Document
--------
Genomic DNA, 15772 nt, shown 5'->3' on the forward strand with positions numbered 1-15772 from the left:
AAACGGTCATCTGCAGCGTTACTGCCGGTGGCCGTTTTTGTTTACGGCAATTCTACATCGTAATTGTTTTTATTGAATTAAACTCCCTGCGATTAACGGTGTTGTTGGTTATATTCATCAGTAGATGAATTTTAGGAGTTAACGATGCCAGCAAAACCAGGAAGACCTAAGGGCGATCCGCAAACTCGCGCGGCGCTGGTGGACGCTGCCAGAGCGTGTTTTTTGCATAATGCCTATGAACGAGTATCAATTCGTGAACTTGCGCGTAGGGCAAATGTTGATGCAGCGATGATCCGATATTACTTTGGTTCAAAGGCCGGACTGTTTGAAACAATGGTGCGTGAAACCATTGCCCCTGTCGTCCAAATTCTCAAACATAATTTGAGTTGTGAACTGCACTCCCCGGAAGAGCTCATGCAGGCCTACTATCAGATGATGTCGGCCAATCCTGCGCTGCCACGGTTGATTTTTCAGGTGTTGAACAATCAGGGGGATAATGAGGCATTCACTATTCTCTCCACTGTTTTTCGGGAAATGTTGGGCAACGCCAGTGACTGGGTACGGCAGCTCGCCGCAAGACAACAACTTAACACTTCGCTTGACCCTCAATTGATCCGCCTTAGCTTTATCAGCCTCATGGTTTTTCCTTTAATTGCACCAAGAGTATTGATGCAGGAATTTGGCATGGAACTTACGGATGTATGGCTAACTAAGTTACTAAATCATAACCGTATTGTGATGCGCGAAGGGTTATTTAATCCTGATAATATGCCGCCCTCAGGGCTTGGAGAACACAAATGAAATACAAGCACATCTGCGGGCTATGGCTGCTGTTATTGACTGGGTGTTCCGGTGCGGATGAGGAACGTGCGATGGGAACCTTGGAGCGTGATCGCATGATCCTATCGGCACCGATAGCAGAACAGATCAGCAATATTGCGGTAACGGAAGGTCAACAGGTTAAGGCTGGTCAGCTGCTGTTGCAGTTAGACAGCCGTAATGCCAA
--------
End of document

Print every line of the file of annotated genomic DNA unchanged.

Genomic DNA, 15772 nt, shown 5'->3' on the forward strand with positions numbered 1-15772 from the left:
AAACGGTCATCTGCAGCGTTACTGCCGGTGGCCGTTTTTGTTTACGGCAATTCTACATCGTAATTGTTTTTATTGAATTAAACTCCCTGCGATTAACGGTGTTGTTGGTTATATTCATCAGTAGATGAATTTTAGGAGTTAACGATGCCAGCAAAACCAGGAAGACCTAAGGGCGATCCGCAAACTCGCGCGGCGCTGGTGGACGCTGCCAGAGCGTGTTTTTTGCATAATGCCTATGAACGAGTATCAATTCGTGAACTTGCGCGTAGGGCAAATGTTGATGCAGCGATGATCCGATATTACTTTGGTTCAAAGGCCGGACTGTTTGAAACAATGGTGCGTGAAACCATTGCCCCTGTCGTCCAAATTCTCAAACATAATTTGAGTTGTGAACTGCACTCCCCGGAAGAGCTCATGCAGGCCTACTATCAGATGATGTCGGCCAATCCTGCGCTGCCACGGTTGATTTTTCAGGTGTTGAACAATCAGGGGGATAATGAGGCATTCACTATTCTCTCCACTGTTTTTCGGGAAATGTTGGGCAACGCCAGTGACTGGGTACGGCAGCTCGCCGCAAGACAACAACTTAACACTTCGCTTGACCCTCAATTGATCCGCCTTAGCTTTATCAGCCTCATGGTTTTTCCTTTAATTGCACCAAGAGTATTGATGCAGGAATTTGGCATGGAACTTACGGATGTATGGCTAACTAAGTTACTAAATCATAACCGTATTGTGATGCGCGAAGGGTTATTTAATCCTGATAATATGCCGCCCTCAGGGCTTGGAGAACACAAATGAAATACAAGCACATCTGCGGGCTATGGCTGCTGTTATTGACTGGGTGTTCCGGTGCGGATGAGGAACGTGCGATGGGAACCTTGGAGCGTGATCGCATGATCCTATCGGCACCGATAGCAGAACAGATCAGCAATATTGCGGTAACGGAAGGTCAACAGGTTAAGGCTGGTCAGCTGCTGTTGCAGTTAGACAGCCGTAATGCCAA